Dog theft is on the rise, and it comes in more forms than just a backyard snatch-up. Shady dog nappers have been known to scout out popular off-leash locations, rob homes, and even “flip” dogs they promised a good home.
As many as two million animals are stolen every year, and only 10 percent are ever returned to their owners. Check out this infographic and learn some tips for preventing dog theft. Then, keep reading to learn exactly what dog thieves are planning to do with your dog once they’ve kidnapped him. Remember: tagging your dog with identifying information, such as his name and your phone number, is among the top ways to ensure he’s returned if ever lost.
What Happens to Stolen Pets?
In best case scenarios, your dog will not be mistreated. Instead, the thief (or thieves) will list your dog for sale. This is called “dog flipping,” and it’s when thieves steal or sometimes adopt dogs in order to sell them for profits. If your dog has been stolen, check Craigslist and Pet Finder to see if he’s been listed for sale there.
Unfortunately, a best case scenario is rarely the scenario. In most cases, dog thieves are going to mistreat your dog. For some dogs, their lives are considerably changed after being stolen because they’re likely entering an abusive situation. People steal dogs for all sorts of nefarious reasons, including to kill them. Pet Finder lists the following as ways a stolen pet may be abused:
- Sold to research laboratories
- Fighters or bait in dog-fighting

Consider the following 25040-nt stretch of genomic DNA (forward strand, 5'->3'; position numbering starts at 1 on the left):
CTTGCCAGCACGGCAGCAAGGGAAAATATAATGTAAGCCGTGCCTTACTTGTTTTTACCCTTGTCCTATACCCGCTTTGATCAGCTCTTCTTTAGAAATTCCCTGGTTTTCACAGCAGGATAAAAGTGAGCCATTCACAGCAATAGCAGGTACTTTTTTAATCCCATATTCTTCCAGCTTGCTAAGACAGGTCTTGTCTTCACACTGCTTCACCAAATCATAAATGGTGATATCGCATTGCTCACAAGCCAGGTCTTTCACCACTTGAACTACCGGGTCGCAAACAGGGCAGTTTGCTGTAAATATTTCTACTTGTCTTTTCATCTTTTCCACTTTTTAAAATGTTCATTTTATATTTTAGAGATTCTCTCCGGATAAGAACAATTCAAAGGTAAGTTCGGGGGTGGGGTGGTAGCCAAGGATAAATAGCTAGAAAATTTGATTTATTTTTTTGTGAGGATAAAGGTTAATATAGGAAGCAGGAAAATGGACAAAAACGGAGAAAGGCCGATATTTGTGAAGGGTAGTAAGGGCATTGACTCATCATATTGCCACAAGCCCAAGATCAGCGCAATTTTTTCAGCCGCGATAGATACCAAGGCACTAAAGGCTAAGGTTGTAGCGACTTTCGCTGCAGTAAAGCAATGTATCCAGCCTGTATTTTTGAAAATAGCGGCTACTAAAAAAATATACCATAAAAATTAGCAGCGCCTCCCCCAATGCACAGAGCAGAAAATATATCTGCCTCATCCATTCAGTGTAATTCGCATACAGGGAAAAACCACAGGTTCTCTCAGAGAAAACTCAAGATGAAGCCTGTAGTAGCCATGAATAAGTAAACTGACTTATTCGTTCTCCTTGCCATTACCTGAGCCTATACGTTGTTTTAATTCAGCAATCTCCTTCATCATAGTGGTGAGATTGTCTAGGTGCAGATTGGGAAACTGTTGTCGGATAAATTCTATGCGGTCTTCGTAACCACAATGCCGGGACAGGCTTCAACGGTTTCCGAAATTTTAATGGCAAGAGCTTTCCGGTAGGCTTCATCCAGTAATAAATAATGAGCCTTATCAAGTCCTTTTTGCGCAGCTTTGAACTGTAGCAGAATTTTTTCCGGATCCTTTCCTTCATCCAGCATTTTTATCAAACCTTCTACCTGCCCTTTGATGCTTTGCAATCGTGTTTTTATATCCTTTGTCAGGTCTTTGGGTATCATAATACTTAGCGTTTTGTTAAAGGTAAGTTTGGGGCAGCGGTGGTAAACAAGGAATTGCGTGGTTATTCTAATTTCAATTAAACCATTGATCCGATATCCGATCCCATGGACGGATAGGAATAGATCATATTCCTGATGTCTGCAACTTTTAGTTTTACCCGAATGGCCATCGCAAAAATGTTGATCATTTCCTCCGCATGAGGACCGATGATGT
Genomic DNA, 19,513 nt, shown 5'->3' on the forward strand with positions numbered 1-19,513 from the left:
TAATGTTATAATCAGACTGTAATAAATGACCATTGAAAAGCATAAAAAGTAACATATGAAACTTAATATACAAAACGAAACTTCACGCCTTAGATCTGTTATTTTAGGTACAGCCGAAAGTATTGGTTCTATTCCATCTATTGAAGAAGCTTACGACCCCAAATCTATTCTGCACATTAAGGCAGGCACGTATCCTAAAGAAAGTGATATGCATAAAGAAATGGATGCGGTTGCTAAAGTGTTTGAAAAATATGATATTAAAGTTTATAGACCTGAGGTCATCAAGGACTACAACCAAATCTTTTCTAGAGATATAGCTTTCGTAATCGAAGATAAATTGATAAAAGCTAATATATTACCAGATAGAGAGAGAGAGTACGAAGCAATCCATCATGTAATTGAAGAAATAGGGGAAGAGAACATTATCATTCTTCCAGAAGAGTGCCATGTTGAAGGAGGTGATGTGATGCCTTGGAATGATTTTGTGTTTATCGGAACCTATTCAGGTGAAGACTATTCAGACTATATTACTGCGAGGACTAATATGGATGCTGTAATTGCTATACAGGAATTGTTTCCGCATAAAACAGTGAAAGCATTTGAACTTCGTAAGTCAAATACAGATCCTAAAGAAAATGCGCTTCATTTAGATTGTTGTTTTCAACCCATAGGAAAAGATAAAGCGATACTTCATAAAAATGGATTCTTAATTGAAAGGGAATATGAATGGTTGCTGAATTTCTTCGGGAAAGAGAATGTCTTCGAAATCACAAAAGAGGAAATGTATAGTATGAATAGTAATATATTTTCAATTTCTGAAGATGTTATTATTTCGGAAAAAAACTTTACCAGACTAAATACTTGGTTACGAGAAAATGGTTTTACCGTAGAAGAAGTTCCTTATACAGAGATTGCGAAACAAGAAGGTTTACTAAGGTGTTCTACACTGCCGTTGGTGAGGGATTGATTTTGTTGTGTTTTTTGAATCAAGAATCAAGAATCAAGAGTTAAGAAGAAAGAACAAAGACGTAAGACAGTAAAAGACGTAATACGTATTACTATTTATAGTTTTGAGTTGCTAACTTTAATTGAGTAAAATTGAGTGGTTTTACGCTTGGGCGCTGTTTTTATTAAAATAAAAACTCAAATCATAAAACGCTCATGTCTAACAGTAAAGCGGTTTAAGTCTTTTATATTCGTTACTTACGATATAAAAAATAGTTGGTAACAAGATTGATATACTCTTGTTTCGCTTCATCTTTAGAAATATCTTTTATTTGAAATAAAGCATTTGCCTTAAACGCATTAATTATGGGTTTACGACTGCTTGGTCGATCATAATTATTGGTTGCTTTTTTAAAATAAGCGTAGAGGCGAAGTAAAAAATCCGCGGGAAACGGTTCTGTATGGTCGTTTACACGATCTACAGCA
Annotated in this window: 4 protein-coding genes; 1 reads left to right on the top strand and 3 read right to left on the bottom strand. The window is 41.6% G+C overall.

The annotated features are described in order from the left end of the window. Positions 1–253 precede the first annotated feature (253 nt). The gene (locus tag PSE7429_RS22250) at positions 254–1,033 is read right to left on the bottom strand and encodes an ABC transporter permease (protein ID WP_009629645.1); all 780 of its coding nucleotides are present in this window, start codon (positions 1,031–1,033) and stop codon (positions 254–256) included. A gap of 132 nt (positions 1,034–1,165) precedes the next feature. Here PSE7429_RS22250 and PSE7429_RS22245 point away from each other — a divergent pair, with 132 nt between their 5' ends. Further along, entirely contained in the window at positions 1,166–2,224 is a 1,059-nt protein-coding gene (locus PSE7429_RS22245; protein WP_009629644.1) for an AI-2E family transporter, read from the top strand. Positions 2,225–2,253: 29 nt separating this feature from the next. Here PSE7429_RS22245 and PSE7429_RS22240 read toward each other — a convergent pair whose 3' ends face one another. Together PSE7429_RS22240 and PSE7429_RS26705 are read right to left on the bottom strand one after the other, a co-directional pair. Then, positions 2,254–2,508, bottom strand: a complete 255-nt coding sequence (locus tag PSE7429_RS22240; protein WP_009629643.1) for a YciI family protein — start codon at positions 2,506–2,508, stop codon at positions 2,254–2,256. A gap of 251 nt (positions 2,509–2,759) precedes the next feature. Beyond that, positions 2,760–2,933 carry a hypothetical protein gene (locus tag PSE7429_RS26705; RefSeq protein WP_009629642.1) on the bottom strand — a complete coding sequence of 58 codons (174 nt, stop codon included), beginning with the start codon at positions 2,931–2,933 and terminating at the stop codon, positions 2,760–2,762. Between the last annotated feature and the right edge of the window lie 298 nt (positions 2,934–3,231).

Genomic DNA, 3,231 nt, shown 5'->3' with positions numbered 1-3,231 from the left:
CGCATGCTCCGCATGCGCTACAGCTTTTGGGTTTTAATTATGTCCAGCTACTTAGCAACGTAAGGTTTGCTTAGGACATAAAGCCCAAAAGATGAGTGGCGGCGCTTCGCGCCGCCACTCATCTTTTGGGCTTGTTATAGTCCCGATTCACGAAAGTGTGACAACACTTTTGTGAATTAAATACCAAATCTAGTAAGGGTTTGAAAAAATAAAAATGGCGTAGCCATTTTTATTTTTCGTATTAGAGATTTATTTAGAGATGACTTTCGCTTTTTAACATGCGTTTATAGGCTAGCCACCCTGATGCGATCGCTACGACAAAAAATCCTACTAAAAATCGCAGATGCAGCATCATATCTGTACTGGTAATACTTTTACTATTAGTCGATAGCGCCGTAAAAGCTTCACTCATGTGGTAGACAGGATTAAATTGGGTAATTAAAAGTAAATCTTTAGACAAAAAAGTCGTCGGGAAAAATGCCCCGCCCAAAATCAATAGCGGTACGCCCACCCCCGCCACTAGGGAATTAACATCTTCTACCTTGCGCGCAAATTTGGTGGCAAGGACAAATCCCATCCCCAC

- Breeders for puppy mills
- Meat for human consumption
- Fur for clothing and accessories
- Dissection Protective guard dogs
- Ritual sacrifice for satanic cults
- Sadistic acts
Sometimes, a stolen dog is surrendered to the pound. Perhaps the thief couldn’t sell the dog and didn’t want to keep up the costs of caring for him. Whatever the reason, stolen dogs sometimes show up in pounds weeks after a theft occurred. Make sure to check your local shelters often, and give them a photograph of your dog. Pound seizure happen when the law requires animal shelters to turn unwanted animals over to laboratories for experimentation. By checking in with pounds often, you can ensure this isn’t the fate of your dog should he be surrendered for any reason.
Dishonest people take dogs. They are unscrupulous, dangerous, and caring for your dog is not a top priority for them. Unfortunately, it’s due to this lack of morals that terrible, sometimes horrendous challenges await a stolen dog. Learn the dangers of pet theft, and use the knowledge you gain to educate others. This will help protect other dogs from the terrible fate of being stolen.